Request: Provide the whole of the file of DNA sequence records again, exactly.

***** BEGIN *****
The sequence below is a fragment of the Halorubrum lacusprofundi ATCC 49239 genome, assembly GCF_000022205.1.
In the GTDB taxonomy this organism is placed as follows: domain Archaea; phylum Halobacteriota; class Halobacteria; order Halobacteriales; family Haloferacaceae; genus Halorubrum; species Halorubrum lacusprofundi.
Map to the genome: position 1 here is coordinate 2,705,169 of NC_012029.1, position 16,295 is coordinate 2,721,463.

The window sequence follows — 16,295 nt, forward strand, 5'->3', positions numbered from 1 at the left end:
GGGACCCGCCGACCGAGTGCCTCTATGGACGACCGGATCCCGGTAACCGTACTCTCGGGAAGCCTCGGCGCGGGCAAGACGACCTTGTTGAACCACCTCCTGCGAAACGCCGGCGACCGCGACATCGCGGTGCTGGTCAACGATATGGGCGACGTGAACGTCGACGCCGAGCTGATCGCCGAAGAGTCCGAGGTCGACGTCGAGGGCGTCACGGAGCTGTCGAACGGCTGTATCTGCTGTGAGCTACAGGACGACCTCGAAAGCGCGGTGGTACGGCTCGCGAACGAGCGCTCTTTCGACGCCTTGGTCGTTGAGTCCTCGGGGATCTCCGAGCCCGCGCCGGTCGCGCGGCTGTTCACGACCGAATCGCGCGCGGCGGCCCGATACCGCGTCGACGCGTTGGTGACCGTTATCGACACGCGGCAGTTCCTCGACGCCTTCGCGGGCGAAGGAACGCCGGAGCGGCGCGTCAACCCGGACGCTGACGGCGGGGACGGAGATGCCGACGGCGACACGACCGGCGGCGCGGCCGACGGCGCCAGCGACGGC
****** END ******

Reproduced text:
The sequence below is a fragment of the Halorubrum lacusprofundi ATCC 49239 genome, assembly GCF_000022205.1.
In the GTDB taxonomy this organism is placed as follows: domain Archaea; phylum Halobacteriota; class Halobacteria; order Halobacteriales; family Haloferacaceae; genus Halorubrum; species Halorubrum lacusprofundi.
Map to the genome: position 1 here is coordinate 2,705,169 of NC_012029.1, position 16,295 is coordinate 2,721,463.

The window sequence follows — 16,295 nt, forward strand, 5'->3', positions numbered from 1 at the left end:
GGGACCCGCCGACCGAGTGCCTCTATGGACGACCGGATCCCGGTAACCGTACTCTCGGGAAGCCTCGGCGCGGGCAAGACGACCTTGTTGAACCACCTCCTGCGAAACGCCGGCGACCGCGACATCGCGGTGCTGGTCAACGATATGGGCGACGTGAACGTCGACGCCGAGCTGATCGCCGAAGAGTCCGAGGTCGACGTCGAGGGCGTCACGGAGCTGTCGAACGGCTGTATCTGCTGTGAGCTACAGGACGACCTCGAAAGCGCGGTGGTACGGCTCGCGAACGAGCGCTCTTTCGACGCCTTGGTCGTTGAGTCCTCGGGGATCTCCGAGCCCGCGCCGGTCGCGCGGCTGTTCACGACCGAATCGCGCGCGGCGGCCCGATACCGCGTCGACGCGTTGGTGACCGTTATCGACACGCGGCAGTTCCTCGACGCCTTCGCGGGCGAAGGAACGCCGGAGCGGCGCGTCAACCCGGACGCTGACGGCGGGGACGGAGATGCCGACGGCGACACGACCGGCGGCGCGGCCGACGGCGCCAGCGACGGC